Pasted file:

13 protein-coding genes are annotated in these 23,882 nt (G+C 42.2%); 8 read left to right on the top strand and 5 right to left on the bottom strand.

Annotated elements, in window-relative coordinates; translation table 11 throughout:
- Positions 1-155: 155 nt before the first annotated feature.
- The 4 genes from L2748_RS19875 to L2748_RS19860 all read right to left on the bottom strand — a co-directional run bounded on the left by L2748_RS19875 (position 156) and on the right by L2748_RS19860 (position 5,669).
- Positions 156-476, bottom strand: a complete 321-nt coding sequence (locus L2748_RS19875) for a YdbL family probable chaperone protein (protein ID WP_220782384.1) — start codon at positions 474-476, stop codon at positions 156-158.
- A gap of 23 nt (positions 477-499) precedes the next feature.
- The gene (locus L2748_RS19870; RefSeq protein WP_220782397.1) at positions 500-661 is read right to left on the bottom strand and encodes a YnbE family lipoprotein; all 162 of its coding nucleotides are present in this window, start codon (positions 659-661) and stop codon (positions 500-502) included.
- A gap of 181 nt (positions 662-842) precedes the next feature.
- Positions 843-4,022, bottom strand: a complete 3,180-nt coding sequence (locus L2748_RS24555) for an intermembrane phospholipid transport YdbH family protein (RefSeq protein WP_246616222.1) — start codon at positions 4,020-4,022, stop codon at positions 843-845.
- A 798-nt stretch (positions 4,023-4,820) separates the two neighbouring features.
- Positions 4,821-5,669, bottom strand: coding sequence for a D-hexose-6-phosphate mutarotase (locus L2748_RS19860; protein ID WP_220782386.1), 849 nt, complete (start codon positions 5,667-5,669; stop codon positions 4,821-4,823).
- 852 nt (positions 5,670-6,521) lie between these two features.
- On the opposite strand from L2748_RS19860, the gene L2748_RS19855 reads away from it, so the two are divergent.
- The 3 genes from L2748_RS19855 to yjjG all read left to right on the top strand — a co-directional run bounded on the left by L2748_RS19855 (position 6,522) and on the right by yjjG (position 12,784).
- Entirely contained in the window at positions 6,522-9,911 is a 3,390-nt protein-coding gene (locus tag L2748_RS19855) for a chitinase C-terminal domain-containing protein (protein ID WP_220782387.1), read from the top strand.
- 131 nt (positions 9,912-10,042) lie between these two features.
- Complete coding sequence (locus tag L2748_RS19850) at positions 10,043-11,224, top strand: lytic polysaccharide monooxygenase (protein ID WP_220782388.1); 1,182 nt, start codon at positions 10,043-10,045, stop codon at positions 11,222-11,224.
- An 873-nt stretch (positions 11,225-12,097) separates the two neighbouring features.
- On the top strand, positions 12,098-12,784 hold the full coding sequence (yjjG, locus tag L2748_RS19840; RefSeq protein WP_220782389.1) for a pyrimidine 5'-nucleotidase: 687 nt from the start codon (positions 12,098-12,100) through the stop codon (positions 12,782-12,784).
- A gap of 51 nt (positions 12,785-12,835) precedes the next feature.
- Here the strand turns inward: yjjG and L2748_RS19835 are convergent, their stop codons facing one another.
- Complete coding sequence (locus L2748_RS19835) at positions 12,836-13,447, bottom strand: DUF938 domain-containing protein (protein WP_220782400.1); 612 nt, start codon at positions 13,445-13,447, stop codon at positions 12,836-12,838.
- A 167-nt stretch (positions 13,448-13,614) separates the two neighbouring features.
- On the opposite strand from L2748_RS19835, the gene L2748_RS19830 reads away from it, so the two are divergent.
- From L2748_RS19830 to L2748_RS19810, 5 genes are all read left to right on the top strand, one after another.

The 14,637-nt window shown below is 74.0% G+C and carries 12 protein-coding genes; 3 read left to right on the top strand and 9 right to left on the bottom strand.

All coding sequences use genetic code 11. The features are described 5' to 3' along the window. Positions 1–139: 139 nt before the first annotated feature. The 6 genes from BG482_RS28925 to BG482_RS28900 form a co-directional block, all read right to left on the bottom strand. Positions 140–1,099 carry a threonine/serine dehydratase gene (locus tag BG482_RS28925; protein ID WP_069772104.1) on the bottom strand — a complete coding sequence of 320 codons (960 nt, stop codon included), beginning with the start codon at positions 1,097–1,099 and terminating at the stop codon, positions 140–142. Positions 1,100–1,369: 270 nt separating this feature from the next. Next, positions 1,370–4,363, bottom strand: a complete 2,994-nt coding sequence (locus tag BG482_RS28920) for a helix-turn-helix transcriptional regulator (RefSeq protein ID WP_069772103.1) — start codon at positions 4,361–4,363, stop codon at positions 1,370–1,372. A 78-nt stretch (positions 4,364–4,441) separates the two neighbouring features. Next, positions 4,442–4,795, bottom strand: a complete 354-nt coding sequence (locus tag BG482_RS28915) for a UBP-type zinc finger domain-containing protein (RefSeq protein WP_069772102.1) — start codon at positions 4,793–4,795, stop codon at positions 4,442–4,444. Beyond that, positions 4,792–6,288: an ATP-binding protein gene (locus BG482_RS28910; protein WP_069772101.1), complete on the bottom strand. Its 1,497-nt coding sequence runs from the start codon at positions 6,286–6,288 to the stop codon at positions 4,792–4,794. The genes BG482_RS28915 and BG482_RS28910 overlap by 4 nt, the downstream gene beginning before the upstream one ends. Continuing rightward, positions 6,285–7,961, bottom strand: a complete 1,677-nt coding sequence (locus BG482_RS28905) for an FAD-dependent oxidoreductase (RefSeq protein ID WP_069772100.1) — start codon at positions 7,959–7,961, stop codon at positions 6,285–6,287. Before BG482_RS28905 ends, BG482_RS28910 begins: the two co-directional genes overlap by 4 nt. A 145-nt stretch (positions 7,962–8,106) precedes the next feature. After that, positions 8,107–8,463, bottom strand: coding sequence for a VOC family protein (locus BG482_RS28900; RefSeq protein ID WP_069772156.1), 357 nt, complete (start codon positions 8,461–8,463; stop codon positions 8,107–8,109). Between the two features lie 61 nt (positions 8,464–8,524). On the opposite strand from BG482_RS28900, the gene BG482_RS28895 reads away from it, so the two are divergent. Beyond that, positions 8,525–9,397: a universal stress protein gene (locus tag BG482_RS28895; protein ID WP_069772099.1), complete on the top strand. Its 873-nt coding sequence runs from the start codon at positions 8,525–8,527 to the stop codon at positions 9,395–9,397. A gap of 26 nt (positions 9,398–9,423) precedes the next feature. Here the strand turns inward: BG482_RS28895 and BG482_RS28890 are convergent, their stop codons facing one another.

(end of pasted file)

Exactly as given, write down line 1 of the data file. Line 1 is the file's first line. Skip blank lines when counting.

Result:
13 protein-coding genes are annotated in these 23,882 nt (G+C 42.2%); 8 read left to right on the top strand and 5 right to left on the bottom strand.